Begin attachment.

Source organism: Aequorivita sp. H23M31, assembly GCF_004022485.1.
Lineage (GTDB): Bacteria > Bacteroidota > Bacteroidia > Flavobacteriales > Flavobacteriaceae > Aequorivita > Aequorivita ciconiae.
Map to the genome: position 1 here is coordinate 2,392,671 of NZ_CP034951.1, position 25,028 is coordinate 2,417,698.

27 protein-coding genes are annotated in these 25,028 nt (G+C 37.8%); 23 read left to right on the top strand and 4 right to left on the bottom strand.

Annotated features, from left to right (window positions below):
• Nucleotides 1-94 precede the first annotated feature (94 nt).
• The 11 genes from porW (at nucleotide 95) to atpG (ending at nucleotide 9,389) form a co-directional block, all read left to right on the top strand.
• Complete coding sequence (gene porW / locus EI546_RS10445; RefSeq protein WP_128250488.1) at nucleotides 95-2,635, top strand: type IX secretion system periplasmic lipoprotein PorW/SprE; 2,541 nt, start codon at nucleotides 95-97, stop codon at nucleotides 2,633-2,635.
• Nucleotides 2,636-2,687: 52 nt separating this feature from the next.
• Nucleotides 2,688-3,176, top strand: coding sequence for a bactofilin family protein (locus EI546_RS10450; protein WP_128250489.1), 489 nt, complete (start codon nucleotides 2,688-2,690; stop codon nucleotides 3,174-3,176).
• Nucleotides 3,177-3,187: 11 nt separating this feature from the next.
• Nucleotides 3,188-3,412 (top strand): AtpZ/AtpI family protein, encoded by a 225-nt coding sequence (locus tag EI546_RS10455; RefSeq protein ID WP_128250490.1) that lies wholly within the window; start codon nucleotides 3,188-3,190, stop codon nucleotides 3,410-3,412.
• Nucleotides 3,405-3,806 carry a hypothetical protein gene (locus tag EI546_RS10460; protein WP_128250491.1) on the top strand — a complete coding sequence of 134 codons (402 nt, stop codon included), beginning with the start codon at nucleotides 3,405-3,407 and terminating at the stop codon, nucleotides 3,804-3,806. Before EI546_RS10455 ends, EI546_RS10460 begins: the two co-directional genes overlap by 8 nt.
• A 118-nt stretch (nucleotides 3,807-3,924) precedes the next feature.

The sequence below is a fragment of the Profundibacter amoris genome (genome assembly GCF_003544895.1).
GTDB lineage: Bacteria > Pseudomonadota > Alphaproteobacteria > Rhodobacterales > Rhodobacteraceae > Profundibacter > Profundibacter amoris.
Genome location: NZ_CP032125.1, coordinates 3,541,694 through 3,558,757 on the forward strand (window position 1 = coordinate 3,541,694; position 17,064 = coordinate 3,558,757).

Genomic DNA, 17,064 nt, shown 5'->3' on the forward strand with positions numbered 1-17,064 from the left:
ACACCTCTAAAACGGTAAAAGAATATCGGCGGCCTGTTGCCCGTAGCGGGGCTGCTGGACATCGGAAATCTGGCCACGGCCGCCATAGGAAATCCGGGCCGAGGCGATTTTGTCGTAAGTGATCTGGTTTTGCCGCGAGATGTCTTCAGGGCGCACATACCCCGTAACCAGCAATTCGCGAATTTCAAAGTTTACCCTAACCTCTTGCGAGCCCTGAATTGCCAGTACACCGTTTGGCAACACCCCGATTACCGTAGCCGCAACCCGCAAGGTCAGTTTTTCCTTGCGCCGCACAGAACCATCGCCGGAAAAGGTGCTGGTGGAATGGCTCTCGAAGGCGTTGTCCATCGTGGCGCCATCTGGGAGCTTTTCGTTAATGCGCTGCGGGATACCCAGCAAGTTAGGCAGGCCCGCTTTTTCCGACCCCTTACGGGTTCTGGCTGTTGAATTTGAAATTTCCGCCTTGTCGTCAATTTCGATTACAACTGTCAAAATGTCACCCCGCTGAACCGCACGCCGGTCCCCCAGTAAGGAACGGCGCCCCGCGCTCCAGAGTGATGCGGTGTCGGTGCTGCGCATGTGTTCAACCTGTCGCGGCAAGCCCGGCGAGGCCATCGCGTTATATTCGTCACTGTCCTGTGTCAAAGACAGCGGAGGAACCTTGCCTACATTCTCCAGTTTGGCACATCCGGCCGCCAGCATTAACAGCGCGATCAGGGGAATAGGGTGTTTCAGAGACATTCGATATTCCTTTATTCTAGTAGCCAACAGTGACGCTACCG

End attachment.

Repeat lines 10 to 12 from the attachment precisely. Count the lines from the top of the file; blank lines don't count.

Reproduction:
• Nucleotides 2,688-3,176, top strand: coding sequence for a bactofilin family protein (locus EI546_RS10450; protein WP_128250489.1), 489 nt, complete (start codon nucleotides 2,688-2,690; stop codon nucleotides 3,174-3,176).
• Nucleotides 3,177-3,187: 11 nt separating this feature from the next.
• Nucleotides 3,188-3,412 (top strand): AtpZ/AtpI family protein, encoded by a 225-nt coding sequence (locus tag EI546_RS10455; RefSeq protein ID WP_128250490.1) that lies wholly within the window; start codon nucleotides 3,188-3,190, stop codon nucleotides 3,410-3,412.